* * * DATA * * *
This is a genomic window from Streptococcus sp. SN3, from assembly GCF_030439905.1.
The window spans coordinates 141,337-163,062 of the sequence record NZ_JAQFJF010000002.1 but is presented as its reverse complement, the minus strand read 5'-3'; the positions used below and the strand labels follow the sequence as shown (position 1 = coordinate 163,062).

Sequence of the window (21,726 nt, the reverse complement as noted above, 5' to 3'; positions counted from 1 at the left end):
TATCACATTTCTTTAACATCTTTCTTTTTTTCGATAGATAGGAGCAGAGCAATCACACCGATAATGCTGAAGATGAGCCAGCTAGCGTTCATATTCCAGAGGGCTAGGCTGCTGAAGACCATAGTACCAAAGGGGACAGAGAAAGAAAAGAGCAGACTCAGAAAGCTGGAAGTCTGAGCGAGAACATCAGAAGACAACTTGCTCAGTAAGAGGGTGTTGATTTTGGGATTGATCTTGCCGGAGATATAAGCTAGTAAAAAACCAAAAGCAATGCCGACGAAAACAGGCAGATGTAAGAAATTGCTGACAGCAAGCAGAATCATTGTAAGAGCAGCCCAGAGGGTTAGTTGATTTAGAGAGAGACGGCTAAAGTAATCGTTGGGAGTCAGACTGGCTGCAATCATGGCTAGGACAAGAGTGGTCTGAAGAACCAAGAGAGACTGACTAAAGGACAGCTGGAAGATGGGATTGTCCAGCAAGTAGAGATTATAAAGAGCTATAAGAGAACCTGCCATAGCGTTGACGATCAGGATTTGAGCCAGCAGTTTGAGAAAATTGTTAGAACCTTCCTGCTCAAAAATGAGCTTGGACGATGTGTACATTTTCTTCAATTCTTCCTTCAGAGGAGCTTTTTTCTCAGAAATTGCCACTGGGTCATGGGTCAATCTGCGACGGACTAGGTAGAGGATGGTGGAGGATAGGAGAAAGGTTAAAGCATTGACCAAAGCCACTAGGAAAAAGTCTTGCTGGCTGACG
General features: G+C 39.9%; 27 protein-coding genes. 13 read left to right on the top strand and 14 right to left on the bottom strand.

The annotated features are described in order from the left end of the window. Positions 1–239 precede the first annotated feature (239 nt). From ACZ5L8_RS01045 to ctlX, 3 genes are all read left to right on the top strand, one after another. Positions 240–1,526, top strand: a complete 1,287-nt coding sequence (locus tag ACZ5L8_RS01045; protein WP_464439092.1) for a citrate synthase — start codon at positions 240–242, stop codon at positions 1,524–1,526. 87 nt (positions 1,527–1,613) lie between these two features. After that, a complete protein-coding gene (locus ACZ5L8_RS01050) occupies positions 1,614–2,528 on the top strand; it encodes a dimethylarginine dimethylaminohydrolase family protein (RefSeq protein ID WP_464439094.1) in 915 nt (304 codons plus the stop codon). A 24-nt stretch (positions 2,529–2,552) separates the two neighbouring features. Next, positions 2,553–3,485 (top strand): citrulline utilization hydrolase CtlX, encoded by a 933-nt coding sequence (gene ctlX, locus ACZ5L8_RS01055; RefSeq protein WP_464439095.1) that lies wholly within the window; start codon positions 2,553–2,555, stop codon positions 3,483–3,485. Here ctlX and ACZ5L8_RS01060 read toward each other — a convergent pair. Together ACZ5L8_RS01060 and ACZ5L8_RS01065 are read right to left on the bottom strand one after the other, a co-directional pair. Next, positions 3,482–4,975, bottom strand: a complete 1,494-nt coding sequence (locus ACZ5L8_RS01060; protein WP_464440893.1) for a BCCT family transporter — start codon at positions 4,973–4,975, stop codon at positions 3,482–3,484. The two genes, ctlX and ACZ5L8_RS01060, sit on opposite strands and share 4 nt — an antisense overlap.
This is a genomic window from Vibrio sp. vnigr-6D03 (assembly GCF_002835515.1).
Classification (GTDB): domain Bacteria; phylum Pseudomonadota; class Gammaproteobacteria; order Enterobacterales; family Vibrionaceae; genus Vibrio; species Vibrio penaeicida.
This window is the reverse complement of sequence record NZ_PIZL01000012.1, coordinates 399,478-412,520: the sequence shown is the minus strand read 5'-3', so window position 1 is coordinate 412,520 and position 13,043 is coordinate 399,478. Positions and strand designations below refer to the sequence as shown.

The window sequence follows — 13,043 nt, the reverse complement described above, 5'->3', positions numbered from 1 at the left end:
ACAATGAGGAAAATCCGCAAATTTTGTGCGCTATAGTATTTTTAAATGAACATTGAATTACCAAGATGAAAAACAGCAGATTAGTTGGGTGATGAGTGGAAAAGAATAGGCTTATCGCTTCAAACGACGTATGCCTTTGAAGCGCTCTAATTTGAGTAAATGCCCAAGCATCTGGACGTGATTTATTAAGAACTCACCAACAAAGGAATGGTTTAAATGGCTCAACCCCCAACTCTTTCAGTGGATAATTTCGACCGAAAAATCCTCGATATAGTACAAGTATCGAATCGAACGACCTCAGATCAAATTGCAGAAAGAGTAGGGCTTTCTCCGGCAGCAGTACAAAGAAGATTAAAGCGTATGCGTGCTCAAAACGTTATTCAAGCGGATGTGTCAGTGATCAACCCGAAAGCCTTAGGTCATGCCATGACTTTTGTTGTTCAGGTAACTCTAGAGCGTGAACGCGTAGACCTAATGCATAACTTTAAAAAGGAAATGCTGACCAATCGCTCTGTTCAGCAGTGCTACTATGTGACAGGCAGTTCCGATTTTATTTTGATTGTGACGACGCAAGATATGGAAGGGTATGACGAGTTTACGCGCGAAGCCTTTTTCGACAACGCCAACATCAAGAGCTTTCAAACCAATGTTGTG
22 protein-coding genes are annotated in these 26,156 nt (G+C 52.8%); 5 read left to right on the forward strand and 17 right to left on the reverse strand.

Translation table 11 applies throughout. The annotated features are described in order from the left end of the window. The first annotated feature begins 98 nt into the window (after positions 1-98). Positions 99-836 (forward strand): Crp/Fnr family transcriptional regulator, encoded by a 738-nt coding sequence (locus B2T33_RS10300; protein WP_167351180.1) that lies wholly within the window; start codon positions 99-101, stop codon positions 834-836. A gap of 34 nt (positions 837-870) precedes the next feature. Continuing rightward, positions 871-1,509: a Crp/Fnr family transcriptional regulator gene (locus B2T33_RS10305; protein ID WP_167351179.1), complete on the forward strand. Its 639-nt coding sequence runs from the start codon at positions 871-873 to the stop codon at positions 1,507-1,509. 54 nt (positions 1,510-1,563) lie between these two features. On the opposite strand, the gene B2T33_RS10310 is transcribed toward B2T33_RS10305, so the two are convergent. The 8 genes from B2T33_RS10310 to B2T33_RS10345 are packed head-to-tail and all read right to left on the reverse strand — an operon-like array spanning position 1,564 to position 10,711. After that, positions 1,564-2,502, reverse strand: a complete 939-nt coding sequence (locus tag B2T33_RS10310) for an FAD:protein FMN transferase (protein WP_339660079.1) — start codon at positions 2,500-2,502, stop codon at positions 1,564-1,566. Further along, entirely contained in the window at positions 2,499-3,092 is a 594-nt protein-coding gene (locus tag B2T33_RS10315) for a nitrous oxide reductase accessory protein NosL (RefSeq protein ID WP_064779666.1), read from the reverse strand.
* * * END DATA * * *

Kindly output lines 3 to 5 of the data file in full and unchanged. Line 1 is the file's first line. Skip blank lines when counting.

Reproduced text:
Sequence of the window (21,726 nt, the reverse complement as noted above, 5' to 3'; positions counted from 1 at the left end):
TATCACATTTCTTTAACATCTTTCTTTTTTTCGATAGATAGGAGCAGAGCAATCACACCGATAATGCTGAAGATGAGCCAGCTAGCGTTCATATTCCAGAGGGCTAGGCTGCTGAAGACCATAGTACCAAAGGGGACAGAGAAAGAAAAGAGCAGACTCAGAAAGCTGGAAGTCTGAGCGAGAACATCAGAAGACAACTTGCTCAGTAAGAGGGTGTTGATTTTGGGATTGATCTTGCCGGAGATATAAGCTAGTAAAAAACCAAAAGCAATGCCGACGAAAACAGGCAGATGTAAGAAATTGCTGACAGCAAGCAGAATCATTGTAAGAGCAGCCCAGAGGGTTAGTTGATTTAGAGAGAGACGGCTAAAGTAATCGTTGGGAGTCAGACTGGCTGCAATCATGGCTAGGACAAGAGTGGTCTGAAGAACCAAGAGAGACTGACTAAAGGACAGCTGGAAGATGGGATTGTCCAGCAAGTAGAGATTATAAAGAGCTATAAGAGAACCTGCCATAGCGTTGACGATCAGGATTTGAGCCAGCAGTTTGAGAAAATTGTTAGAACCTTCCTGCTCAAAAATGAGCTTGGACGATGTGTACATTTTCTTCAATTCTTCCTTCAGAGGAGCTTTTTTCTCAGAAATTGCCACTGGGTCATGGGTCAATCTGCGACGGACTAGGTAGAGGATGGTGGAGGATAGGAGAAAGGTTAAAGCATTGACCAAAGCCACTAGGAAAAAGTCTTGCTGGCTGACG
General features: G+C 39.9%; 27 protein-coding genes. 13 read left to right on the top strand and 14 right to left on the bottom strand.